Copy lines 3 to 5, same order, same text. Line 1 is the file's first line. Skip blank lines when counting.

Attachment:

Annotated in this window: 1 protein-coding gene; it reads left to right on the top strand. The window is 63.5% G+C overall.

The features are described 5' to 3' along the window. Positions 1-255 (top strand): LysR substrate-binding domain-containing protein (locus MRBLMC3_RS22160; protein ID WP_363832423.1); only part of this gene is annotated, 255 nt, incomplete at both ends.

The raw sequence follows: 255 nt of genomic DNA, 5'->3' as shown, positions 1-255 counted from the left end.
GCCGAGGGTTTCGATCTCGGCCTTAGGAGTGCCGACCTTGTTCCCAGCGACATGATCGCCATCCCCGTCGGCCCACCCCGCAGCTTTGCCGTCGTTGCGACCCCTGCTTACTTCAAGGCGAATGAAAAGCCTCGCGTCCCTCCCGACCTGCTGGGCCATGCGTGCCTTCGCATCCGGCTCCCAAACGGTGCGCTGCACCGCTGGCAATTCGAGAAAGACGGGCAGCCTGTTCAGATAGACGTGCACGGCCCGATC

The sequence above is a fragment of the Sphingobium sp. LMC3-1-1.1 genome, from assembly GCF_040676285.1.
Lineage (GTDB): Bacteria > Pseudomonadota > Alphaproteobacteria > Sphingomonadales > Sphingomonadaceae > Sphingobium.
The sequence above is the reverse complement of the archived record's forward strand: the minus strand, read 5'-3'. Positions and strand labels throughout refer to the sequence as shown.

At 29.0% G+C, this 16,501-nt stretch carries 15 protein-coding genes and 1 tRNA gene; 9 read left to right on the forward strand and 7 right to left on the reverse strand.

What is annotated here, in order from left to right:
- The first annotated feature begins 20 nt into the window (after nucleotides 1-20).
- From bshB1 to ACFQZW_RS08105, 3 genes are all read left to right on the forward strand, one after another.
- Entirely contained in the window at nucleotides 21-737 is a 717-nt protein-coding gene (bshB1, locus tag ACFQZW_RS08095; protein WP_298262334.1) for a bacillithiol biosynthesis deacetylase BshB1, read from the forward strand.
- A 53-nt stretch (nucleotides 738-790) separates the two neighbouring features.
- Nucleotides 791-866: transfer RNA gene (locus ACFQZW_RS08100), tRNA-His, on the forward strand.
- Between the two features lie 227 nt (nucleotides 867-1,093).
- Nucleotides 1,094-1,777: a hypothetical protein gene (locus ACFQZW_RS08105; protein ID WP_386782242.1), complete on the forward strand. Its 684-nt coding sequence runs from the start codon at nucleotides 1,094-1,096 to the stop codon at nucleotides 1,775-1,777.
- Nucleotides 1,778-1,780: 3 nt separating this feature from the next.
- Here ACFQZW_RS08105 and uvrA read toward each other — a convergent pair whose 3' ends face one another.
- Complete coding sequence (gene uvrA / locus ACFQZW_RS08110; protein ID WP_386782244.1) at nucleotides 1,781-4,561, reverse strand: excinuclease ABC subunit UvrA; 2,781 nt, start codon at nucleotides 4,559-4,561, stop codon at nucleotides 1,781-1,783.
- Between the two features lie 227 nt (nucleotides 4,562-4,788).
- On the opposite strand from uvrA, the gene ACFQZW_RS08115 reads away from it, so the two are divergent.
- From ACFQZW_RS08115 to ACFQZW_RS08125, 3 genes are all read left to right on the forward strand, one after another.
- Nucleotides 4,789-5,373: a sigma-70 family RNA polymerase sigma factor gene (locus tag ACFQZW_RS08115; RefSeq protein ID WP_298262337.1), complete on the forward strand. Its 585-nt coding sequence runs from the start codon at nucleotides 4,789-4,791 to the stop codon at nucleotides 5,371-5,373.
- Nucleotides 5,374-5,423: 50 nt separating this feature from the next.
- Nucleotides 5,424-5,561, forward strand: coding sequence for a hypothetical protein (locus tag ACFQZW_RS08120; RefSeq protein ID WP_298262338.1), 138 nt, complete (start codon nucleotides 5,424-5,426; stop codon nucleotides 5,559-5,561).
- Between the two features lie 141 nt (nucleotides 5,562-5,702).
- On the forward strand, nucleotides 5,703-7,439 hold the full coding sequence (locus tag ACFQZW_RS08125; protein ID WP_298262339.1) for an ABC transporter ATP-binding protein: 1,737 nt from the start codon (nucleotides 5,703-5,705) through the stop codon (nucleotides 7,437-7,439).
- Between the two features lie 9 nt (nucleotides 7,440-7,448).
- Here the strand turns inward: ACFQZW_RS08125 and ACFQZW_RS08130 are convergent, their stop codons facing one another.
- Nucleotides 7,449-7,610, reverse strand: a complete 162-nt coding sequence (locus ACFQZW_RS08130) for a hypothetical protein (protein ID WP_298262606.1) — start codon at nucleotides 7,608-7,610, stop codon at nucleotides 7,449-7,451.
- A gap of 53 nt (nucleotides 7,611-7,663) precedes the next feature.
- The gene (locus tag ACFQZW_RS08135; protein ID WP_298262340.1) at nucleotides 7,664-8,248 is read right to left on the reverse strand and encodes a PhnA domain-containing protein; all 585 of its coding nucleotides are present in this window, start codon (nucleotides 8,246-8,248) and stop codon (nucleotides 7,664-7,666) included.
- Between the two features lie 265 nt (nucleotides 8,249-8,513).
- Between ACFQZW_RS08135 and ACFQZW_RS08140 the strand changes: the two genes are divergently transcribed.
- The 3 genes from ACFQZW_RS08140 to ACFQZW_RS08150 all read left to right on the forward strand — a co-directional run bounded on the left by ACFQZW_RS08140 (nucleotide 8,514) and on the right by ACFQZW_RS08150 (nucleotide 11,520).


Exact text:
The raw sequence follows: 255 nt of genomic DNA, 5'->3' as shown, positions 1-255 counted from the left end.
GCCGAGGGTTTCGATCTCGGCCTTAGGAGTGCCGACCTTGTTCCCAGCGACATGATCGCCATCCCCGTCGGCCCACCCCGCAGCTTTGCCGTCGTTGCGACCCCTGCTTACTTCAAGGCGAATGAAAAGCCTCGCGTCCCTCCCGACCTGCTGGGCCATGCGTGCCTTCGCATCCGGCTCCCAAACGGTGCGCTGCACCGCTGGCAATTCGAGAAAGACGGGCAGCCTGTTCAGATAGACGTGCACGGCCCGATC

The sequence above is a fragment of the Sphingobium sp. LMC3-1-1.1 genome, from assembly GCF_040676285.1.